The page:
The Government has written to the Defence Forces to demand a serving member who raised health and safety concerns within the Air Corps be protected under whistleblowers’ legislation.
The assurance from Junior Defence Minister Paul Kehoe came on the very day the whistleblower appeared before a Medical Board facing a charge of alleged “chronic ineffectivity” due to anxiety and a “work-related industrial dispute”.
The whistleblower had alleged that the Air Corps was failing in its duty to protect staff from the effects of the carcinogenic chemicals used to clean and service aircraft, and met Mr Kehoe to claim he was being victimised within the force for raising concerns.
Complaints from three whistleblowers led to an investigation from the Health and Safety Authority who threatened legal action against the Air Corps unless it improved its management of the hazardous chemicals.
An independent review of their claims found that documents “are not readily available” to prove the Air Corps was in compliance with health regulations on the use of toxic chemicals.
In the Dáil yesterday, opposition TDs accused the Government of failing to adequately address the scandal. “The review the Minister of State initiated produced no answers. There have been no actions to date and we are in exactly the same position today as we were when I first raised the issue in the Dáil,” Fianna Fáil’s Lisa Chambers said.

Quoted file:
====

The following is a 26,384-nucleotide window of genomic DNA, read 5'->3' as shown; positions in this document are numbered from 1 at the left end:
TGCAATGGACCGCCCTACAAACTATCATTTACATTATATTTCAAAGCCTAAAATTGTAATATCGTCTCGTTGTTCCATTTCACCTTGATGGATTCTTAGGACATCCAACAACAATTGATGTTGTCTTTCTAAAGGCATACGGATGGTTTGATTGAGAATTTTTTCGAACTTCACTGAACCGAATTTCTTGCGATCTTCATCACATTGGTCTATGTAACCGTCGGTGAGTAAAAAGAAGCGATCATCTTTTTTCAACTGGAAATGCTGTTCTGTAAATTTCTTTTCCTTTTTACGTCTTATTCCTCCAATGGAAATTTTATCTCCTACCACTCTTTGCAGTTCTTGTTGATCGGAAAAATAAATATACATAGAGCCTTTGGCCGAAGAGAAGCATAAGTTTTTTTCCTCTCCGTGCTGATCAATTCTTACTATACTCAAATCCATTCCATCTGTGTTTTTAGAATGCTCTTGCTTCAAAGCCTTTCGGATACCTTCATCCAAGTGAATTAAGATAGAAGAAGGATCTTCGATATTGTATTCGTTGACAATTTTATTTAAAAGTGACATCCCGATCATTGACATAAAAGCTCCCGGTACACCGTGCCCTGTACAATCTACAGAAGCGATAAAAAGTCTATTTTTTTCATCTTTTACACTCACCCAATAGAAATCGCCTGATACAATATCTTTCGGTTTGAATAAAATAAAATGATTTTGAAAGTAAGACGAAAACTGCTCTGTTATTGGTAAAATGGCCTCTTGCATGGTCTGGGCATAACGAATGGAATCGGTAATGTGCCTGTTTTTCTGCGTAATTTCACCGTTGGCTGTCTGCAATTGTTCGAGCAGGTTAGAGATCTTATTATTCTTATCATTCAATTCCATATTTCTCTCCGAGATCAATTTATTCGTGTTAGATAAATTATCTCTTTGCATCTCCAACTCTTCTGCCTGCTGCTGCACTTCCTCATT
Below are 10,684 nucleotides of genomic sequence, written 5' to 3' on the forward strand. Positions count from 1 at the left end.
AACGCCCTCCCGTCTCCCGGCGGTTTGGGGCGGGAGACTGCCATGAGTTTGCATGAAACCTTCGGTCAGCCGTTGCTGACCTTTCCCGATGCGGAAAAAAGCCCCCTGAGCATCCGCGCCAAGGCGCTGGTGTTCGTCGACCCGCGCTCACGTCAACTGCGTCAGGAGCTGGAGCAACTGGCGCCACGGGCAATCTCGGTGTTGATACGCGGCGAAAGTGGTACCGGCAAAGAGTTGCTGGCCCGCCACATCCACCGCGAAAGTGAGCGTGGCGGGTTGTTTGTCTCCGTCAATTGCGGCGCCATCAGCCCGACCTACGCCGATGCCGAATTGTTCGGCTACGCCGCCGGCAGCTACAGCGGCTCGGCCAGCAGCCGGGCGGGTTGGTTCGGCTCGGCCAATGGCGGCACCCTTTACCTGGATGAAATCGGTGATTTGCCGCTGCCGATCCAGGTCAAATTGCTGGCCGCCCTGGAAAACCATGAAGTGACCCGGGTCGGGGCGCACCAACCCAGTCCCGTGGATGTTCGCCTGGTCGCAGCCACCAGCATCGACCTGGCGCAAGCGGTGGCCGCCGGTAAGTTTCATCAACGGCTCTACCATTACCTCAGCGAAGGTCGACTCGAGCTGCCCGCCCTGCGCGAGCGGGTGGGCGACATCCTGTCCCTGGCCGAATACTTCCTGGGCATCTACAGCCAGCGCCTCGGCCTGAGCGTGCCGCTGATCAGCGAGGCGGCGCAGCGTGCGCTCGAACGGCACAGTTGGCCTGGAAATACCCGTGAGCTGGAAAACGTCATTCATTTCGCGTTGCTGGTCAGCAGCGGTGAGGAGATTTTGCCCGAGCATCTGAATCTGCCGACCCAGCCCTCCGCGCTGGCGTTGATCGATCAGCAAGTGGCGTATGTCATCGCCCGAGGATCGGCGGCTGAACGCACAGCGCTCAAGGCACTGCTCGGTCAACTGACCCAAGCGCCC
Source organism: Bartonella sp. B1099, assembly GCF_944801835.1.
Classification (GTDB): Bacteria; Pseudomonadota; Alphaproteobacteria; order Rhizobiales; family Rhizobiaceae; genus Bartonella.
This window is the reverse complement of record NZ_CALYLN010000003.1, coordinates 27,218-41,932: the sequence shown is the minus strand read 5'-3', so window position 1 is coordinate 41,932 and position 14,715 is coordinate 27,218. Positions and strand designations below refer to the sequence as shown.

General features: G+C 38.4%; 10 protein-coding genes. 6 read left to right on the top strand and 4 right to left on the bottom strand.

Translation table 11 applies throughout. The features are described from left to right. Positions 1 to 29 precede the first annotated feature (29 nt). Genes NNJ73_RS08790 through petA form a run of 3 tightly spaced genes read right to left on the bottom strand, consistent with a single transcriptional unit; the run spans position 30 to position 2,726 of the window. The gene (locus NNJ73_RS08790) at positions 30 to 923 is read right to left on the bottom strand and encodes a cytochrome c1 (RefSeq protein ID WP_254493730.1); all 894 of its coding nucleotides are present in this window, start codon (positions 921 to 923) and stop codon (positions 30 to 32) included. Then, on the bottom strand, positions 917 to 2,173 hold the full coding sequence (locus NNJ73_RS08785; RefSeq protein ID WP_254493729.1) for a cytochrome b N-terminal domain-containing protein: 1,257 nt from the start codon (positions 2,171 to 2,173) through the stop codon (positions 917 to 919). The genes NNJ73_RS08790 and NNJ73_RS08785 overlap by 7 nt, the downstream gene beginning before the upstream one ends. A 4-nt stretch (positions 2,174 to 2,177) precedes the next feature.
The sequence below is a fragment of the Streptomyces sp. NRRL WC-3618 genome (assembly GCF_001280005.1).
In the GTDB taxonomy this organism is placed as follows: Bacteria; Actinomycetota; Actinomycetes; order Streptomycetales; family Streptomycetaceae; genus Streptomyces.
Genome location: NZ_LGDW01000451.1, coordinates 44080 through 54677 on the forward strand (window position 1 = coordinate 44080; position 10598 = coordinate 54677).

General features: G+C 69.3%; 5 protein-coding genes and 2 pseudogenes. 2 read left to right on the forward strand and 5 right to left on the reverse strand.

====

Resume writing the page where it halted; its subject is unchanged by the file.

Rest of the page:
“The minister of state has not ordered a full health review of people affected. He has not engaged effectively with those affected. The review is quite farcical because the person tasked with the reviewing the issue told the minister of state that he did not have the information or the capability to do what was asked.”
Sinn Féin’s Aengus O’Snodaigh highlighted how he had raised the case involving the whistleblower last July, and asked for assurances that the individual is receiving protection under whistle blower legislation in light of reports in this newspaper regarding his appearance before the Medical Board.
“The articles in the Irish Examiner yesterday and today show a clear breach of the spirit and the letter of those protected disclosures,” Mr O’Snodaigh said.
“What steps has the minister of state taken to ensure the Defence Forces as a whole, and therefore those involved in this individual case, understand that they must fully comply with the Protected Disclosures Act 2014?” he asked.
Mr Kehoe told the Dáil he will “take whatever actions are available to me in order to ensure that all individuals who make protected disclosures receive the protection of that legislation”.
“I have recently written to the chief of staff restating my position that the individual concerned is afforded the full protection of the Protected Disclosure Act. I have made clear that no action should be taken that would impinge on his rights in accordance with protected disclosure legislation,” Mr Kehoe said.
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